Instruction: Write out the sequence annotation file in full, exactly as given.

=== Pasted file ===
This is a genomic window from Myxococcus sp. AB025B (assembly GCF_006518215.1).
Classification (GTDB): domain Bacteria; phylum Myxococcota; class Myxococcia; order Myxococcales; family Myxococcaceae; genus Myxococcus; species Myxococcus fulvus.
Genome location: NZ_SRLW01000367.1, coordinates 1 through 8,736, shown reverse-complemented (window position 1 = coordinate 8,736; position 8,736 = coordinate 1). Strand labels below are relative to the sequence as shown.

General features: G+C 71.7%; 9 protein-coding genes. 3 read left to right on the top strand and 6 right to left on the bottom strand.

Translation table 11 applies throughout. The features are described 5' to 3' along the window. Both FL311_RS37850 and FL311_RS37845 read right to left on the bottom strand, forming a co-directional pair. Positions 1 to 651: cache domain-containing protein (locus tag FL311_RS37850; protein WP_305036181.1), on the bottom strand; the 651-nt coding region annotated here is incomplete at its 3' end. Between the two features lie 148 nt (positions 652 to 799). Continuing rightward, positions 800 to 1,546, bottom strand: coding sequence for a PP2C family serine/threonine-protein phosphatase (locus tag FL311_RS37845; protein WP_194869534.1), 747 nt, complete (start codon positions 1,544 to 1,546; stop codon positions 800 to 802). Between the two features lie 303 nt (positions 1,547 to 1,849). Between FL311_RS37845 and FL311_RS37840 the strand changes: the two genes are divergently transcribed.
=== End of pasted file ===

This is a genomic window from Myxococcus sp. AB025B (assembly GCF_006518215.1).
Classification (GTDB): domain Bacteria; phylum Myxococcota; class Myxococcia; order Myxococcales; family Myxococcaceae; genus Myxococcus; species Myxococcus fulvus.
Genome location: NZ_SRLW01000367.1, coordinates 1 through 8,736, shown reverse-complemented (window position 1 = coordinate 8,736; position 8,736 = coordinate 1). Strand labels below are relative to the sequence as shown.

General features: G+C 71.7%; 9 protein-coding genes. 3 read left to right on the top strand and 6 right to left on the bottom strand.

Translation table 11 applies throughout. The features are described 5' to 3' along the window. Both FL311_RS37850 and FL311_RS37845 read right to left on the bottom strand, forming a co-directional pair. Positions 1 to 651: cache domain-containing protein (locus tag FL311_RS37850; protein WP_305036181.1), on the bottom strand; the 651-nt coding region annotated here is incomplete at its 3' end. Between the two features lie 148 nt (positions 652 to 799). Continuing rightward, positions 800 to 1,546, bottom strand: coding sequence for a PP2C family serine/threonine-protein phosphatase (locus tag FL311_RS37845; protein WP_194869534.1), 747 nt, complete (start codon positions 1,544 to 1,546; stop codon positions 800 to 802). Between the two features lie 303 nt (positions 1,547 to 1,849). Between FL311_RS37845 and FL311_RS37840 the strand changes: the two genes are divergently transcribed.